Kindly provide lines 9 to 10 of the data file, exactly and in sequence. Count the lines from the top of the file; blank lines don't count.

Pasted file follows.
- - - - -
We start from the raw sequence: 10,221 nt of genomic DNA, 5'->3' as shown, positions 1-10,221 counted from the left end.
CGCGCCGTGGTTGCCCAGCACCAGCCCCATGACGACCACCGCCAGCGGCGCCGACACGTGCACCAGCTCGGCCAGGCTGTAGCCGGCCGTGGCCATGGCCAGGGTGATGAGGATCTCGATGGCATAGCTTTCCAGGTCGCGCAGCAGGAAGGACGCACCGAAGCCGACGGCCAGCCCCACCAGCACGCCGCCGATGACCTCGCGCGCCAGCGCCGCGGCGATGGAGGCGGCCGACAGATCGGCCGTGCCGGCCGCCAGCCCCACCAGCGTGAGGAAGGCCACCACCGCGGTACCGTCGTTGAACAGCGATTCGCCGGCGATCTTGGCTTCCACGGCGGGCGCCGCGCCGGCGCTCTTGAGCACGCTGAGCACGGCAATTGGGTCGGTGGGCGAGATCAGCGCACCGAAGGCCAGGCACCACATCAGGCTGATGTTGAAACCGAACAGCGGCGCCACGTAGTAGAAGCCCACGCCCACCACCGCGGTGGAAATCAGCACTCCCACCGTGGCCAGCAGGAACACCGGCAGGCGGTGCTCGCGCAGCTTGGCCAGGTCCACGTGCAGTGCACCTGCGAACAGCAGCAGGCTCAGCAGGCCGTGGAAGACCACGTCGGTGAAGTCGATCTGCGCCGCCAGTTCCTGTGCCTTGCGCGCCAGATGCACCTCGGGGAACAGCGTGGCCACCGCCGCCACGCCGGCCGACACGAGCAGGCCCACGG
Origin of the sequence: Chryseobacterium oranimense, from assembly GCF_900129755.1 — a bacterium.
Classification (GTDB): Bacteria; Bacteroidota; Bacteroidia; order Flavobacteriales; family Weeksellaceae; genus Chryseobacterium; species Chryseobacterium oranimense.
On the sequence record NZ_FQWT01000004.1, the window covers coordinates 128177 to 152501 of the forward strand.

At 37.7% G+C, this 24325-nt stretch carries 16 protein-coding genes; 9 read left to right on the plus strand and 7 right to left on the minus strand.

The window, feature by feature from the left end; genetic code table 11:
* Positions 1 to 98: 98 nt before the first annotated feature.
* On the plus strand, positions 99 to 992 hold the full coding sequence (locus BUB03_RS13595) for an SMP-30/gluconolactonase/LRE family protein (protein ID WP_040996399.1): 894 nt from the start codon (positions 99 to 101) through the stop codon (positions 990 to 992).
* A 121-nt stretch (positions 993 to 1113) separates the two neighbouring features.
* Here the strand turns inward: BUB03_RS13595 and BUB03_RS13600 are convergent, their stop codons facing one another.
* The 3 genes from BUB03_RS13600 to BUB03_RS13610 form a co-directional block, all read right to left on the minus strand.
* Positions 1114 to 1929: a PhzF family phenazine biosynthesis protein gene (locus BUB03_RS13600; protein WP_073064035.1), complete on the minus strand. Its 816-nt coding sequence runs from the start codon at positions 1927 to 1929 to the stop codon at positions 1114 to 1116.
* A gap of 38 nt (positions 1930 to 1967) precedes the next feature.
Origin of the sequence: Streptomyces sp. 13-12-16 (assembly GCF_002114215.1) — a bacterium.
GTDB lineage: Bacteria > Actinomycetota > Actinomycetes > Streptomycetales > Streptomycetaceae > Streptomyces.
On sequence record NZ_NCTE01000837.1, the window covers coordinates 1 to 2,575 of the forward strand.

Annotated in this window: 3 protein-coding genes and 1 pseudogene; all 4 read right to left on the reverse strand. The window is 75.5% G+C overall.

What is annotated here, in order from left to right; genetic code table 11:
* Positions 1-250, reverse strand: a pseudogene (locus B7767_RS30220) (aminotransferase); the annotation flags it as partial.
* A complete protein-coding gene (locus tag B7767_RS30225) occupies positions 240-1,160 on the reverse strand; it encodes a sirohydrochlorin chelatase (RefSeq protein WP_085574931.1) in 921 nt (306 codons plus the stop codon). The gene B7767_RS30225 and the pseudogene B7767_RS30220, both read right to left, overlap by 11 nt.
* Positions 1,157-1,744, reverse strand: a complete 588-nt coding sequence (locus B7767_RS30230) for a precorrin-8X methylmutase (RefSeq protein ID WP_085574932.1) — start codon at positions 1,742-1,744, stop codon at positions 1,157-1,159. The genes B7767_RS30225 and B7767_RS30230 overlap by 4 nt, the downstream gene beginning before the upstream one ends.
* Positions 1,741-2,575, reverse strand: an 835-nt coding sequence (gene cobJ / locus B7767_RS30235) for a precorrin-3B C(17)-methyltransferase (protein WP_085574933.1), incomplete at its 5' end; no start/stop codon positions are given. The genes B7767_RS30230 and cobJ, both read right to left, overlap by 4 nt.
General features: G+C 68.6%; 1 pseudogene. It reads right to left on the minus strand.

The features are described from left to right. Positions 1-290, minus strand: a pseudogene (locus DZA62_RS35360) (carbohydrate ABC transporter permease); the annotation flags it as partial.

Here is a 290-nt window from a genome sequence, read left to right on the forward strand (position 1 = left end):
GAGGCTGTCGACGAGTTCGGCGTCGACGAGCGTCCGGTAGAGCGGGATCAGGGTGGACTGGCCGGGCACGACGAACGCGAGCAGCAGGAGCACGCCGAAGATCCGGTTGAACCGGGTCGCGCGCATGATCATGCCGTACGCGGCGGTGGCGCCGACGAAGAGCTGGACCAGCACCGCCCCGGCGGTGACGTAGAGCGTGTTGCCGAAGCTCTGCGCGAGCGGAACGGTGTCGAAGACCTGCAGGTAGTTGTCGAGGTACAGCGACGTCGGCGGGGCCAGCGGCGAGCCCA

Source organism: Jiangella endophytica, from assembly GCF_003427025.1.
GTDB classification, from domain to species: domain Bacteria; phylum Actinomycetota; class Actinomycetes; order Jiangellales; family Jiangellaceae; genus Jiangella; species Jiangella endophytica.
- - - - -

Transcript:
* On the plus strand, positions 99 to 992 hold the full coding sequence (locus BUB03_RS13595) for an SMP-30/gluconolactonase/LRE family protein (protein ID WP_040996399.1): 894 nt from the start codon (positions 99 to 101) through the stop codon (positions 990 to 992).
* A 121-nt stretch (positions 993 to 1113) separates the two neighbouring features.